By Kugane Maruyama and so-bin. Released in Japan by Enterbrain. Released in North America by Yen On. Translated by Emily Balistrieri.
There is a glut of light novels at the moment based on the game stats premise, be it “trapped in a game” or that the world simply works like a game. This includes Overlord, which manages to be a combination of both. At its best, Overlord shows us the cognitive dissonance between what Ainz is thinking in his head and what is actually happening, or what his minions are actually doing without his knowledge. At its worst, it gets bogged down in long grinding fights that are simply collections of spell moves. Overlord seems to be very much in the Dungeons and Dragons mode, which is fine for worldbuilding, but to keep the mechanics of it as well means that for non-gamers, the climactic fight can get amazingly tedious at times. Which is not what you want to hear about what you’ve spent the entire book building to.
This book also spends a large amount of time away from ainz – he doesn’t show up till a third of the way in – and thus also shows that the book is best when it focuses on him. I can see why we had the extended prologue – the plot is that his minion Shalltear has been mind-controlled, so we need to spend a fair amount of time with her at the start so that we actually get a sense about what the mind control really means and can try to care about her. Unfortunately, this is Overlord, a series made up of evil villains. And so Shalltear is a monster, who only seems sympathetic because the humans that she lays to waste here are a bunch of thugs who like to rape and rob young women. Her best moment was when she ran into one of the humans Ainz met in Book 2, who has one of his potions. This accidentally saves the girl’s life, as Shalltear has no idea why Ainz gave it to her, and so doesn’t dare kill her.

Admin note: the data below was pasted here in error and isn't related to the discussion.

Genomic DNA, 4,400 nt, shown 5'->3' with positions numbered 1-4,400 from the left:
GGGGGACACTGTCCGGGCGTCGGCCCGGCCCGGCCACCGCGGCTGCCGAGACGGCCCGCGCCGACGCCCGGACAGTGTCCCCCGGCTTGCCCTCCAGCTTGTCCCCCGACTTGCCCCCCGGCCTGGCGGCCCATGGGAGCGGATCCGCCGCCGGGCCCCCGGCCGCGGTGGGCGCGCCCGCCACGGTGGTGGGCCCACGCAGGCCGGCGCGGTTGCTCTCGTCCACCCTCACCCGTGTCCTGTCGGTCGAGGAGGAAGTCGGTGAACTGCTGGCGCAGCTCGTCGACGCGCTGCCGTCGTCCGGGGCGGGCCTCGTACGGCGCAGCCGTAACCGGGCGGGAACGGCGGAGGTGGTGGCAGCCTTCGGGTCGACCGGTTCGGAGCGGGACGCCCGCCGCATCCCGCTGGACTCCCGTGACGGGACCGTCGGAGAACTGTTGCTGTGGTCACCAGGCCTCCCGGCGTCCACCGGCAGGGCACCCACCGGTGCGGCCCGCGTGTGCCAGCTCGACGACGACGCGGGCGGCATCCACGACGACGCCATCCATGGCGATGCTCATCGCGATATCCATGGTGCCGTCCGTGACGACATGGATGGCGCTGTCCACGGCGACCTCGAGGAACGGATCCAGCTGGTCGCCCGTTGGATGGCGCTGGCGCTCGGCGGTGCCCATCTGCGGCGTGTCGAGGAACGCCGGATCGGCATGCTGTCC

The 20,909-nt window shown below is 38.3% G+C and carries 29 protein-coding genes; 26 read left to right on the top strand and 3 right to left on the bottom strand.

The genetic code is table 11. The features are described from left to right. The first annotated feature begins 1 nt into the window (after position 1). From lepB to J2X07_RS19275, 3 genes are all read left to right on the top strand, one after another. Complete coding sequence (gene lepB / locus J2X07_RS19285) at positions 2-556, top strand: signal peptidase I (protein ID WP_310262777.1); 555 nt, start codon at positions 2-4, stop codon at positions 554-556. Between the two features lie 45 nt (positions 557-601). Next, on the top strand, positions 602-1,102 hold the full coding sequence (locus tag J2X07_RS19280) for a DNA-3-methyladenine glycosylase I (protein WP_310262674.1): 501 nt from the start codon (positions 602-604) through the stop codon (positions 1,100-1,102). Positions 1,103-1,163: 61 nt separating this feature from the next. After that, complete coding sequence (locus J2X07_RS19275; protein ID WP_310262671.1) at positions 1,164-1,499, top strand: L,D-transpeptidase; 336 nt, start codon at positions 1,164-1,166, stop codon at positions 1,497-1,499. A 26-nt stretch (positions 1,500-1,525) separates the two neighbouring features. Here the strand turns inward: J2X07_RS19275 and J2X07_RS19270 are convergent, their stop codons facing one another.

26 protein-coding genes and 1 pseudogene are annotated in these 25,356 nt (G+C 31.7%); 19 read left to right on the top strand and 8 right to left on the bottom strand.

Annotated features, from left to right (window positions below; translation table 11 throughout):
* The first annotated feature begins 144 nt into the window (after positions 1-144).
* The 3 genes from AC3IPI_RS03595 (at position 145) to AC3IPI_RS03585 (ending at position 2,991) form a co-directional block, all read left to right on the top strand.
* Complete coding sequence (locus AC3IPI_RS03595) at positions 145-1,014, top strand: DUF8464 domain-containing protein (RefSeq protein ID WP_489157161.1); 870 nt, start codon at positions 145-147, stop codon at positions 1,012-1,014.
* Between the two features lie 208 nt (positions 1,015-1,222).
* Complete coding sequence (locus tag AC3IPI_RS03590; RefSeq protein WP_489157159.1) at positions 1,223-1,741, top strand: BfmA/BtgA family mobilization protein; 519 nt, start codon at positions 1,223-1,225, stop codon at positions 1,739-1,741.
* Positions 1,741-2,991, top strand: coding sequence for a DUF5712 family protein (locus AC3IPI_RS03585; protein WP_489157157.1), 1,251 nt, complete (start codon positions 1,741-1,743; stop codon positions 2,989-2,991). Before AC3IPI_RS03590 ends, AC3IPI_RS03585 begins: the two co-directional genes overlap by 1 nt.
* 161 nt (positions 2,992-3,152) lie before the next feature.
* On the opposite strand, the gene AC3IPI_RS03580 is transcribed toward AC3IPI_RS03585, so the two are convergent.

We are at the “this is successful, go ahead and expand your subplots” point in the series as well, so we get a few characters who show up and I suspect will be plot-relevant later on. This includes the somewhat ineffectual king, whose only ally seems to be his noble soldier (who we met in Vol. 1 thanking Ainz for defending the village). There’s also the king’s young daughter, who is gorgeous and beloved and I suspect has a lot more to her, and the daughter’s somewhat overly serious and twitchy bodyguard. And there is the unfortunately named Brain (it’s OK, the bodyguard’s name is Climb), who has spent much time training to be the strongest only to run into someone who completely breaks him to bits with no effort at all. The humans in this book tend to be cannon fodder, but he actually gets away, so we’ll see if he shows up again.
As I indicated, this is best when focused on Ainz and his inner monologues, meaning it’s the middle third that held my interest most. Overlord is still a series well worth reading. But it could stand a good editing, and eventually I will have to get used to the fact that it’s a bunch of bad guys power-tripping.